Michael Gurven

Michael Gurven

Contact Phone

(805) 893-2202

Office Location

HSSB 2060


Integrative Anthropological Sciences (behavioral ecology, human biology, biodemography, hunter-gatherers and horticulturalists, life history theory, indigenous health; Bolivia, Paraguay)


PhD, University of New Mexico


Research Interests

Professor Gurven focuses his research in two principal areas: human social behavior and life history evolution. He has studied how members of small-scale societies organize inter-personal relations to solve salient, recurrent economic problems. This includes the sharing of food and labor among foragers and horticulturalists and different forms of assistance during periods of distress and conflict. He has published extensively on the economics of exchange and food production, and on problems of small-scale collective action, based on fieldwork the Ache of Paraguay and the Tsimane of Bolivia, two groups of South American Amazonian forager-horticulturalists.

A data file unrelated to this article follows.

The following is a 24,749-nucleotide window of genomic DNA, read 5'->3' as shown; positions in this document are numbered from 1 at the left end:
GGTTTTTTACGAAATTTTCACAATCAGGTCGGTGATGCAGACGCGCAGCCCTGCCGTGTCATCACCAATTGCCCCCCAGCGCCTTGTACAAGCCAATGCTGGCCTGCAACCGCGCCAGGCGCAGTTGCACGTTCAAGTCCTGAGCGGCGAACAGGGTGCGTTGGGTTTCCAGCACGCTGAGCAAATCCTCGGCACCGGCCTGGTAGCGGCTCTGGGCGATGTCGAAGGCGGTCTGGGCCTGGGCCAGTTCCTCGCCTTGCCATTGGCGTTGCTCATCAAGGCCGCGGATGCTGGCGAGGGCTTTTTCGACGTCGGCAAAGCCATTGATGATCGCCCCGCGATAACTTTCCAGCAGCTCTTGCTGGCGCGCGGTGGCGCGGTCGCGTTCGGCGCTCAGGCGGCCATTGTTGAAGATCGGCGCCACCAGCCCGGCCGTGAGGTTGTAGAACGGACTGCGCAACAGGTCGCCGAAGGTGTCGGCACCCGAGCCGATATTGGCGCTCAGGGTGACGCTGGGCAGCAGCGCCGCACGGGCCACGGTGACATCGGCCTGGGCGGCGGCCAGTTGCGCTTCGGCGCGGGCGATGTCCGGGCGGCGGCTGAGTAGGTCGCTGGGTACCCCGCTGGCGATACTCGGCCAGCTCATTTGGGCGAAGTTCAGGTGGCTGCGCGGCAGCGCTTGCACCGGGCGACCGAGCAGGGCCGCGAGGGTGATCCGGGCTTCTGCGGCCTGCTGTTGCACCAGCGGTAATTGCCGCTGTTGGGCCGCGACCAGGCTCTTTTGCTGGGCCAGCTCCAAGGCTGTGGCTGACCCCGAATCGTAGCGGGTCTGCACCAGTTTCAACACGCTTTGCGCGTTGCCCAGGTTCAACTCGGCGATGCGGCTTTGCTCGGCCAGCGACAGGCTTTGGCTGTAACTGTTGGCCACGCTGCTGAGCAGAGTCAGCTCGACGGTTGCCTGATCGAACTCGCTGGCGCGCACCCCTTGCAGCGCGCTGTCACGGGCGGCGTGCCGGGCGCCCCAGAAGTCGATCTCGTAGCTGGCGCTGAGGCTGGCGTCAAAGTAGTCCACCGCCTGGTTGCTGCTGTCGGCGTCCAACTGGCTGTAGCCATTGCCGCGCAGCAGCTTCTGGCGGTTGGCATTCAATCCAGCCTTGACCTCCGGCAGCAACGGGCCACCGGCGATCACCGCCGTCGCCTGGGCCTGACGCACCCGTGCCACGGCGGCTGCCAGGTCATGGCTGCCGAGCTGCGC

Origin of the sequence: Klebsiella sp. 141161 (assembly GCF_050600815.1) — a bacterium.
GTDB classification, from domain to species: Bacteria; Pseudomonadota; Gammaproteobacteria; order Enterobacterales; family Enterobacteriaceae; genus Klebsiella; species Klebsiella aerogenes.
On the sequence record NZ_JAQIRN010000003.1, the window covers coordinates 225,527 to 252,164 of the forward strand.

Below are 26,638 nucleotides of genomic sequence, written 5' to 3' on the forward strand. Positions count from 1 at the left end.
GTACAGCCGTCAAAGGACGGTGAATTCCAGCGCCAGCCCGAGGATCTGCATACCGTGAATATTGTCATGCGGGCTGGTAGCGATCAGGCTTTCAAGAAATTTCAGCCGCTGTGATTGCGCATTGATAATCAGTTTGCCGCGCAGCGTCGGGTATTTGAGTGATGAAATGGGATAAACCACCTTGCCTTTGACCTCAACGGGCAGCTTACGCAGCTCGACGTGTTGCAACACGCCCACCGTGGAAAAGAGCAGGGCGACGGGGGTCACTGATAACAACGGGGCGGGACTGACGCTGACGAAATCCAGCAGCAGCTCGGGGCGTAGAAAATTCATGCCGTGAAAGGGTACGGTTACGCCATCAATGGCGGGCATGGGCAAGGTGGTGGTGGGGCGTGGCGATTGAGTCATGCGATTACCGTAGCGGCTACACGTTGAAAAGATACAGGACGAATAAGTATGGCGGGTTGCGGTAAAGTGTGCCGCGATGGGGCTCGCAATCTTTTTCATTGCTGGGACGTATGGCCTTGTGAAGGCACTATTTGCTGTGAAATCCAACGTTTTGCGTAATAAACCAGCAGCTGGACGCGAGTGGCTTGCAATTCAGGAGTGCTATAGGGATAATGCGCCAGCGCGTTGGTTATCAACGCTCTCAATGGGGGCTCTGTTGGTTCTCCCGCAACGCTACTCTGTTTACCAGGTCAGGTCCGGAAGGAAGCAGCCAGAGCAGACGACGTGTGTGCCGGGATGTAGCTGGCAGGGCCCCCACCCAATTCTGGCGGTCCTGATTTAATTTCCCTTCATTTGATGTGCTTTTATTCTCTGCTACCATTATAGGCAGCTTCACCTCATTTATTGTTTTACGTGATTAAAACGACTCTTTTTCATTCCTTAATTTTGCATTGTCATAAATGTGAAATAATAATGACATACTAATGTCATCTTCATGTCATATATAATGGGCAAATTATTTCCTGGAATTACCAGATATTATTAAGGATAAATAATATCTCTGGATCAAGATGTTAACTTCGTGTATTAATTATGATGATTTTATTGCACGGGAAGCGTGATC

His current research in biodemography attempts to explain extended childhood, large brains, long lives, extensive cooperation and family formation among hunter-gatherers, and implications for understanding processes of development, aging and intergenerational resource transfers across the lifespan. He also focuses on how acculturation and market integration have impacted demographic and social patterns among indigenous populations. Since 2002, Gurven has directed the Tsimane Life History and Health Project (with Hillard Kaplan), an initiative funded by the National Science Foundation and National Institutes of Health, to understand biological and social contexts of life history tradeoffs affecting life span.



Sample Publications